Cate Blanchett’s Oscar-winning role in “Blue Jasmine” was the grittiest and most econo-socially relevant of the season. There was the sweetest Dame Judi Dench in “Philomena”, the raspiest, most frightening Meryl Streep in “August: Osage County”, a sultry, mysterious, and brilliant yet cracked Amy Adams in “American Hustle”, and of course Sandra Bullock’s space heroine of the collective psyche in “Gravity”.
Blanchett’s performance, though…it rocked the foundation upon which viewers judge their guides- the protagonist symbol. Blanchett played a mentally unstable, self-medicated, aging beauty queen, and a liar, a cheat, disloyal: the cause of all ruin. This shocking, shaking, whispering poseur led thousands of movie-goers through a tale of a woman who makes very little sense and a lot of trouble.
Defenseless, and hopelessly defensive, bitter, and yet self-preserving, she mumbles to herself of her troubles, on level amidst a crowd of those whom she would’ve previously considered poor folks who weren’t worth her presence (she still does, but she needs them, just then). Struggling nobodys. Jasmine is viciously exposed, but we don’t see her fall. She is still spiraling when the credits roll; still lost when it hits us that we thought it was one of those for-granted kind of classist films that, at the end, absent-mindedly kicks up dust in the eyes of the average viewer for the sake of pleasing their vision of grandeur or criticizing the same vision. But no, this is different, and Cate Blanchett made the difference. She cried and bled. She made Jasmine as tangibly bitter and helpless as a screen actress could mold her leading lady. She did it in a way, with a heart, which exposed the raw beauty of getting another chance, and the self-defeat that follows characters who are unwell.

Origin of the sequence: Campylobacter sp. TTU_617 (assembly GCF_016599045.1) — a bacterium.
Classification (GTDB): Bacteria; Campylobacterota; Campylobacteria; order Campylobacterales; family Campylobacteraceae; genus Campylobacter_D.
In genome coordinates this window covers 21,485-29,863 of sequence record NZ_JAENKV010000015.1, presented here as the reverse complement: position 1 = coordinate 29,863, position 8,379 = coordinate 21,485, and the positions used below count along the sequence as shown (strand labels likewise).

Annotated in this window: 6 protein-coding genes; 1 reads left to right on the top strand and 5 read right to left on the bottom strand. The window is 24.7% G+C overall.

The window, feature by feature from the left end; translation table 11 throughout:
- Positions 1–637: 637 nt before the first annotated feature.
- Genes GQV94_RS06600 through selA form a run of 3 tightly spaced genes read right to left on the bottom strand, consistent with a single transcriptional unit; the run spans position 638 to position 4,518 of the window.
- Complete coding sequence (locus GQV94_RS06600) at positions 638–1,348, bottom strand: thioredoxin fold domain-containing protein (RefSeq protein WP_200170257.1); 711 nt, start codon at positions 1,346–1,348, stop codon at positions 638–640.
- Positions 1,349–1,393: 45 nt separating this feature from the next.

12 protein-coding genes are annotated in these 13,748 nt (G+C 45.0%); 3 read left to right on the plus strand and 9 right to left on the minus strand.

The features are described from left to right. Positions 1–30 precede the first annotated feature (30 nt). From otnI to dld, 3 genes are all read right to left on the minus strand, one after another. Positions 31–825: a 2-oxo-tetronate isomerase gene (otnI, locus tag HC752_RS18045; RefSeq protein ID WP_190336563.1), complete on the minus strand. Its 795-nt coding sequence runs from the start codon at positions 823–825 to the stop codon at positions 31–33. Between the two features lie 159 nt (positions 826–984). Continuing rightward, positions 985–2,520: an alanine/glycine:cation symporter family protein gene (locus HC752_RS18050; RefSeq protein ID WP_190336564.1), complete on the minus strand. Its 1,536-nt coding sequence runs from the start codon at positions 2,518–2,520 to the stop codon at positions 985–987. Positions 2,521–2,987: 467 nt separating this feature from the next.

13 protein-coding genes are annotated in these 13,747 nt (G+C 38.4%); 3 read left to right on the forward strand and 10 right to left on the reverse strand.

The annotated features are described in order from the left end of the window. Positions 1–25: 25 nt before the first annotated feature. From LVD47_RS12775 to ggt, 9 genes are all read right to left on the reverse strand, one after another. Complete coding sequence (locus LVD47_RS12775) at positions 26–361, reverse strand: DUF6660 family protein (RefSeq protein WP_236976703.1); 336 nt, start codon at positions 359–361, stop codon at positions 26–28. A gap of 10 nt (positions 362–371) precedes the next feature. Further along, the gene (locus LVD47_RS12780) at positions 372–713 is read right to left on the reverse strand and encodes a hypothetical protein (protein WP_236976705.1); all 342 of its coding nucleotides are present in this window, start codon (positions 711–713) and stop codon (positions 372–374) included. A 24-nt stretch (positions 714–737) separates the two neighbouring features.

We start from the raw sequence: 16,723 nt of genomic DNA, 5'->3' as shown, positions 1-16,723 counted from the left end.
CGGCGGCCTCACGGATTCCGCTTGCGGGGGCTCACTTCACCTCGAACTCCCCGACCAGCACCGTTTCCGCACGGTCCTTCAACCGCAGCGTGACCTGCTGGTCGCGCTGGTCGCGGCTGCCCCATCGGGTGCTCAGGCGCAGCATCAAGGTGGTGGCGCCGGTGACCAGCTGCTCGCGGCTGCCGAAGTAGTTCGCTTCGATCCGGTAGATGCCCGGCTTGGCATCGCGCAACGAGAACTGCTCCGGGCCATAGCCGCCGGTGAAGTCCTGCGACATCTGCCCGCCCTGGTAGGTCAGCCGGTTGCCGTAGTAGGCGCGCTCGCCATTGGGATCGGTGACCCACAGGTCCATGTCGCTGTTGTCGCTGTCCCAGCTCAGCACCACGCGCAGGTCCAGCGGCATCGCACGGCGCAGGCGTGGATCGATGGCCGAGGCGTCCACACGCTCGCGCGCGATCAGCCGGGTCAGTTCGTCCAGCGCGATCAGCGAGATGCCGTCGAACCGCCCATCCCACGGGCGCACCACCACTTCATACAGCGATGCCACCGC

Go for Sisters
How many dramatic or crime-centered movies have you seen in your lifetime that had not just one but two female protagonists of color who weren’t maimed or killed halfway through the film and who got what they desired in the final scenes? “Go for Sisters” is the only movie I’ve seen that fits this basic description, one which, hopefully, audiences will barely notice as something out-of-the-ordinary in coming years.